When redesigning a garden layout, it is often useful to have a good plan to work from. The benefit of creating a garden plan is that you can discuss the layout with your family or client, and you can even create shapes to move around and try new ideas.
The first step in creating a plan is to carefully measure the garden. Start by measuring the length and breadth, and carefully note the dimensions of the house or property that borders the garden. When you have these measurements, record them on paper. A rough diagram can be used for initial recording, but it is important that the plan is drawn to scale when the detailed garden design process begins. Graph paper is very useful for creating scaled drawings, and will reduce the need for constant measurement of each garden element on the paper.
When you have measured and recorded the boundary, the next step is to record any permanent features that are to remain after the redesign. These features could be natural elements such as trees or hedges, but could also include walls, paths and even manhole covers.
When drawing items like trees, the most important tasks are to record the position of the trunk and the extent of the canopy over the garden. This will give an indication of the degree of shelter and shade offered by the tree, and will also mark the limits of drier soil where there is less rain, and of the area affected by the root system.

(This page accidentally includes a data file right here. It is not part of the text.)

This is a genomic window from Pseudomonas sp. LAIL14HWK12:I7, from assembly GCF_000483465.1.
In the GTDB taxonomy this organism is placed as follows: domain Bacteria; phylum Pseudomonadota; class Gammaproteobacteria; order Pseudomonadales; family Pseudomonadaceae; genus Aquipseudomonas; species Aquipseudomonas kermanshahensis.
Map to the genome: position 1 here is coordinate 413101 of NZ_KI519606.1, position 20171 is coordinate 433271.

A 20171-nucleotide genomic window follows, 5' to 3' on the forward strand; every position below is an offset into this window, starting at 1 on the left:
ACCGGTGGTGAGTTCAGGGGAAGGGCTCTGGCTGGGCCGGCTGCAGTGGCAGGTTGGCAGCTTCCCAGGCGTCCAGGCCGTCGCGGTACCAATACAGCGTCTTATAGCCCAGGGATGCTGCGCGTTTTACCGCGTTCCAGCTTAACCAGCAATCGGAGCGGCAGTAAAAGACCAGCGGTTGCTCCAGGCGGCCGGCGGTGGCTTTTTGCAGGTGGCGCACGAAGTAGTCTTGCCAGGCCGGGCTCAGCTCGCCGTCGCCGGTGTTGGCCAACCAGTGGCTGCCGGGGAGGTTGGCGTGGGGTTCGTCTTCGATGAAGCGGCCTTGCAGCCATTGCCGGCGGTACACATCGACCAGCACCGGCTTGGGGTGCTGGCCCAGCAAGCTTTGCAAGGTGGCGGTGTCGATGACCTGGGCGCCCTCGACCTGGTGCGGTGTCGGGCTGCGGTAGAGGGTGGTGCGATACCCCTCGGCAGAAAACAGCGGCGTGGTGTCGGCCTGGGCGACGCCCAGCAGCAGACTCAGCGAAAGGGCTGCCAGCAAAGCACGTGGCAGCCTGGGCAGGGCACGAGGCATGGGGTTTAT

Having established the starting shape of the new garden, the next step is to plan the changes you will make. If you are planning to introduce more trees, flower beds or paths, it may be useful to create cut-out representations of their final size so you can judge how the whole set of elements will fit together.
These can be moved about your plan, and it is easier than drawing and erasing a range of different suggested locations. This technique can also be used for non-plant items such as a bar-be-cue or table. Paths can be drawn to reflect your new ideas, and the whole garden created on paper with some thought, rather than making it up as you go along.
As the plan has been drawn to scale, it will also be a useful tool for ordering materials. The dimensions of features such as paths, walls and lawn can be measured, and from this the quantities of materials can be calculated.
Having created the new garden plan and used it to order materials, the next step is to transfer the plan to the actual garden area. Features that have straight edges can be marked out very accurately with string and wooden pegs. Areas, which have curved, or irregular boundaries, such as trees and paths, can be marked out with rope. The rope can either be left in place, or it can be used as a guide to mark the line with spray paint, sand or flour.
The important benefit of creating a plan for your new garden is that you can think about the plan in a relaxed environment, discuss it with others and experiment with layouts without effort and expense. A little effort taken in creating a garden plan will pay you back easily in time and effort saved.